Monarchy Over the Danube: Or, an Alternate History Tale of Austria-Hungary through the Nations Themselves.
Somewhere in Upper Austria. 26 September 1935.
The road leading into Wien stayed silent as the soldiers manning the barricade continued their increasingly reluctant watch. While seated in an old auto, the embodiment of Austria wearily looked on alongside his highest leaders. The Republic of Austria, the Nation reminded himself bitterly, not that it showed. He may no longer be bound to a wheelchair, but the pain remained. Yet deep down, he also felt that it wouldn't last for much longer.
"This is madness," he heard Chancellor Kurt Schuschnigg cringe in exasperation. "Fresh from a flight from Belgium and now that pretender thinks he's already won."
The former aristocrat tried to clear his throat. "Your Excellency, perhaps it's a sign that
"Sir," the defense official chimed in. "The entire country is in an uproar! We're bleeding more and more manpower in cutting off these dissidents. The last thing we need is an excuse for the Nazis to steamroll us!"
"The police and armed forces are already compromised," another minister sneered. " So is the damn government! We should have expected Guido Schmidt of all people would turn traitor!"
"Wasn't it also your brilliant idea to repeal those anti-Habsburg laws, Kurt?!"
"Now is not the time for pointing fingers, gentlemen! The Republic is in its greatest crisis since its inception over 15 years ago. And the people expect us to stand resolute in this critical hour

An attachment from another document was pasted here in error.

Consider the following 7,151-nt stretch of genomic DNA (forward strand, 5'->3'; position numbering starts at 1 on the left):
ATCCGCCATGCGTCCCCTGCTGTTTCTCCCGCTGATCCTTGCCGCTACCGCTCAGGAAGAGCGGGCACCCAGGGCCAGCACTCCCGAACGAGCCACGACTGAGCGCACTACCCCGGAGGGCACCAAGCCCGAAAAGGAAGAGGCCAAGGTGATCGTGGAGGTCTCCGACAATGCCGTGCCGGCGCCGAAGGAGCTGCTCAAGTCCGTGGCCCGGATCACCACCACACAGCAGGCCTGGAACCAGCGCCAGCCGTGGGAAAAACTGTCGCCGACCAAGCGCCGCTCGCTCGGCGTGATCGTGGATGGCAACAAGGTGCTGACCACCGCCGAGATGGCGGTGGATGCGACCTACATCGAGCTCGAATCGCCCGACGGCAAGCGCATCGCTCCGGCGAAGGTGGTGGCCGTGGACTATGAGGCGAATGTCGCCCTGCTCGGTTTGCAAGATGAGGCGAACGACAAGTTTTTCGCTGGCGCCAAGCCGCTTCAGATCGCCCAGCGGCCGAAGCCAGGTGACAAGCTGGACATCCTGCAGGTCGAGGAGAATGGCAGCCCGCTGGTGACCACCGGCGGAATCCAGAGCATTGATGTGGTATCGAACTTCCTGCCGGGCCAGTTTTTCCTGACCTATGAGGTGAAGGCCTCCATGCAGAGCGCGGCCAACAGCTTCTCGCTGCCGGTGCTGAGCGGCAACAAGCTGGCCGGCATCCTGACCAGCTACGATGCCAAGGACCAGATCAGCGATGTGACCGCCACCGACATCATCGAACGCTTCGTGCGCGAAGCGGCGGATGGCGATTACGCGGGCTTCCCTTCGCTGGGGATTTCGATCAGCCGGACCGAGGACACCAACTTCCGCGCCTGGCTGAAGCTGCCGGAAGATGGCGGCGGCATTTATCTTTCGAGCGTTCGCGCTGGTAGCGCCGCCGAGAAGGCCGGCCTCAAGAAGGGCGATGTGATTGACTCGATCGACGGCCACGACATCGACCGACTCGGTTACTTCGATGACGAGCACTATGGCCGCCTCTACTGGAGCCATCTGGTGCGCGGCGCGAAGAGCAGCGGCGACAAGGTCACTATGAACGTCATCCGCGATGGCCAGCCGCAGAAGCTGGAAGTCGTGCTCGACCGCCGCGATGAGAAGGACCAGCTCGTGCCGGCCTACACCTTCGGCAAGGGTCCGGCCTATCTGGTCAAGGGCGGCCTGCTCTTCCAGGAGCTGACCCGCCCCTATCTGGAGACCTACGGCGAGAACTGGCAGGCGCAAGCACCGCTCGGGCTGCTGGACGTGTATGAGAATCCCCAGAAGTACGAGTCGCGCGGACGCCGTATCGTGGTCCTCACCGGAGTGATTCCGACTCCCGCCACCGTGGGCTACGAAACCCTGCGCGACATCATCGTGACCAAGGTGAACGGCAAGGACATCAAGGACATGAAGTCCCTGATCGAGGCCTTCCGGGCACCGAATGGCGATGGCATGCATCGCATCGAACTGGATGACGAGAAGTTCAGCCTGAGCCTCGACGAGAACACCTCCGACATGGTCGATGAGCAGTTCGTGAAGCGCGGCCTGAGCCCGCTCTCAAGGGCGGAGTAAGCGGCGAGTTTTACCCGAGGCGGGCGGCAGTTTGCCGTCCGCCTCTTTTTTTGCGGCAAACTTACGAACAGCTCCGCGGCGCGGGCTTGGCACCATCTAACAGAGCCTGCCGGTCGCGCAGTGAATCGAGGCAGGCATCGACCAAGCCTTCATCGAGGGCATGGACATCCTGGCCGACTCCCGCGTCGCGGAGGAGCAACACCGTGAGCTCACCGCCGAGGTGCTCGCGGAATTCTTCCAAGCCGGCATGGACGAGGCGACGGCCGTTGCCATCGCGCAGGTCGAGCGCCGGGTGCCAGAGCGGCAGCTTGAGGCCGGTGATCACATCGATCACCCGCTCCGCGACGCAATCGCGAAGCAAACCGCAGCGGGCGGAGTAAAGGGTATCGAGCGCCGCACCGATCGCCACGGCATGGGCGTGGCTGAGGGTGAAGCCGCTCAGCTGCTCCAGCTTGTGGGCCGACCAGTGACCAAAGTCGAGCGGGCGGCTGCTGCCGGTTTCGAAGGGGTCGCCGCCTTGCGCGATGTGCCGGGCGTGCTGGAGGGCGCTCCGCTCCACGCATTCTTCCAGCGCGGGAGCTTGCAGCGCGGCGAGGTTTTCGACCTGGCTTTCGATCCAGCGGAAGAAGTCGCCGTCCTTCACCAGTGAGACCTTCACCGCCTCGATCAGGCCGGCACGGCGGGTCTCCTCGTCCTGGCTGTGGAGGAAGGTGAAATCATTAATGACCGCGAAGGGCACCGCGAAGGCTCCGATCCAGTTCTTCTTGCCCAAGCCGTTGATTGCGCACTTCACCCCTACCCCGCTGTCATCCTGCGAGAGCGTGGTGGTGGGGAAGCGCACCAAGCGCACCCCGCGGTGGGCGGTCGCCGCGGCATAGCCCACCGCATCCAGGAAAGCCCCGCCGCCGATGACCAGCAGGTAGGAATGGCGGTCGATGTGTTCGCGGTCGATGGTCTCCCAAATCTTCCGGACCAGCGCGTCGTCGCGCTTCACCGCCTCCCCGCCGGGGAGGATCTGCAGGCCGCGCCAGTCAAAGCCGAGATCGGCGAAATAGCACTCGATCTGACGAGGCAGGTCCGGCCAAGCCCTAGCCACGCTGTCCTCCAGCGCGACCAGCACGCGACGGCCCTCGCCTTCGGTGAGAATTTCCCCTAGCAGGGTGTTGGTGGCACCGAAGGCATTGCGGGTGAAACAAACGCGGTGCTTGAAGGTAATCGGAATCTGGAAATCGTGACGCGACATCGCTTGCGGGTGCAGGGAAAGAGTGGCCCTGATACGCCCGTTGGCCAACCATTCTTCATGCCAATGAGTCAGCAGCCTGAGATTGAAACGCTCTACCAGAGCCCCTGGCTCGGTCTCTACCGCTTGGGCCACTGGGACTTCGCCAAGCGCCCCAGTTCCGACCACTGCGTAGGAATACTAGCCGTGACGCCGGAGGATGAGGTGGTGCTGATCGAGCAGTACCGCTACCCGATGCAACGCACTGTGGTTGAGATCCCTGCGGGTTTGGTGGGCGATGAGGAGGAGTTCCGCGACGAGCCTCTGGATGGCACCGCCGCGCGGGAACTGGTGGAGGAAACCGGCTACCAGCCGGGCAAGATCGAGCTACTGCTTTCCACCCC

Austria turned towards the window as his politicians continued bickering; he might as well not be there. After all, his days as a great power were long over. Centuries of Empire gone. The Entente with their precious Versailles treaty made sure of that. And with Hitler barging at his very doorstep, what could a small farce of a Nation achieve now?
Yet despite it all, he still had good reason to hold on to his dignity. Unlike his leaders, he knew that everything was about to change. More and more, his citizens were siding with the dissidents. He could sense their clamor for change. Restoring a prince to a shattered throne. The hope of surpassing lost glory. Regaining their rightful place in the world. The Nation felt it all through his body. Or rather, he wanted this. And he knew what had to be done. So be it
With a massing group of people and armored cars began appearing on the horizon, some among them carrying old Habsburg flags, Austria calmly opened the passenger door and he motioned to step out towards the barricade, fixing the creases on his old suit and cravat as he did so.